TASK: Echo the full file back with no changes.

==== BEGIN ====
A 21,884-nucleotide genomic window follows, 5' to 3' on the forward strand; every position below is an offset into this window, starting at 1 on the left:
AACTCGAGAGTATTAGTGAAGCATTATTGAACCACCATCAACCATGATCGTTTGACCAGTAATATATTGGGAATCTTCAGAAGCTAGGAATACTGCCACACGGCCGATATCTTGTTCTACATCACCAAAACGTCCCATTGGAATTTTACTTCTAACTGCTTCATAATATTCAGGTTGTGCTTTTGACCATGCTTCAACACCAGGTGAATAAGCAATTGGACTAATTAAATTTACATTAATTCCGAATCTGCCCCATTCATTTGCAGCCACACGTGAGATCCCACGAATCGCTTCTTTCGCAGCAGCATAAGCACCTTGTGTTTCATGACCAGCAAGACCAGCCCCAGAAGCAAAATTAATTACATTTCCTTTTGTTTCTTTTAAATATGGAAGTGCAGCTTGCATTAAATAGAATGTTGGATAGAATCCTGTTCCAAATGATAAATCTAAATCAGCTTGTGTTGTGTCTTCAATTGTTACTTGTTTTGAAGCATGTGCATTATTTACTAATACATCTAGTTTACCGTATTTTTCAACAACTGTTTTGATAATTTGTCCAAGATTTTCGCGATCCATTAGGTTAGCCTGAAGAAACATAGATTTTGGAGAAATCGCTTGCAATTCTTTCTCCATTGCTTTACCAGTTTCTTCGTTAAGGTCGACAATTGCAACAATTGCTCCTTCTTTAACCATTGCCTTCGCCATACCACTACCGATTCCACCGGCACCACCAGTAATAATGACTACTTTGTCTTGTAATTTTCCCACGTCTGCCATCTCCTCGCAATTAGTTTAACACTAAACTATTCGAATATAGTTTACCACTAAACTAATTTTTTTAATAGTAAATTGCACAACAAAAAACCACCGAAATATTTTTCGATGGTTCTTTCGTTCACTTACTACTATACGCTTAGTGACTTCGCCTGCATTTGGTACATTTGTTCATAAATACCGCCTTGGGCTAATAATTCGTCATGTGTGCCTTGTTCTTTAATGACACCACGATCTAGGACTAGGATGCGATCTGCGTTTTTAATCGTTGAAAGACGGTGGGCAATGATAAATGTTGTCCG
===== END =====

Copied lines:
A 21,884-nucleotide genomic window follows, 5' to 3' on the forward strand; every position below is an offset into this window, starting at 1 on the left:
AACTCGAGAGTATTAGTGAAGCATTATTGAACCACCATCAACCATGATCGTTTGACCAGTAATATATTGGGAATCTTCAGAAGCTAGGAATACTGCCACACGGCCGATATCTTGTTCTACATCACCAAAACGTCCCATTGGAATTTTACTTCTAACTGCTTCATAATATTCAGGTTGTGCTTTTGACCATGCTTCAACACCAGGTGAATAAGCAATTGGACTAATTAAATTTACATTAATTCCGAATCTGCCCCATTCATTTGCAGCCACACGTGAGATCCCACGAATCGCTTCTTTCGCAGCAGCATAAGCACCTTGTGTTTCATGACCAGCAAGACCAGCCCCAGAAGCAAAATTAATTACATTTCCTTTTGTTTCTTTTAAATATGGAAGTGCAGCTTGCATTAAATAGAATGTTGGATAGAATCCTGTTCCAAATGATAAATCTAAATCAGCTTGTGTTGTGTCTTCAATTGTTACTTGTTTTGAAGCATGTGCATTATTTACTAATACATCTAGTTTACCGTATTTTTCAACAACTGTTTTGATAATTTGTCCAAGATTTTCGCGATCCATTAGGTTAGCCTGAAGAAACATAGATTTTGGAGAAATCGCTTGCAATTCTTTCTCCATTGCTTTACCAGTTTCTTCGTTAAGGTCGACAATTGCAACAATTGCTCCTTCTTTAACCATTGCCTTCGCCATACCACTACCGATTCCACCGGCACCACCAGTAATAATGACTACTTTGTCTTGTAATTTTCCCACGTCTGCCATCTCCTCGCAATTAGTTTAACACTAAACTATTCGAATATAGTTTACCACTAAACTAATTTTTTTAATAGTAAATTGCACAACAAAAAACCACCGAAATATTTTTCGATGGTTCTTTCGTTCACTTACTACTATACGCTTAGTGACTTCGCCTGCATTTGGTACATTTGTTCATAAATACCGCCTTGGGCTAATAATTCGTCATGTGTGCCTTGTTCTTTAATGACACCACGATCTAGGACTAGGATGCGATCTGCGTTTTTAATCGTTGAAAGACGGTGGGCAATGATAAATGTTGTCCG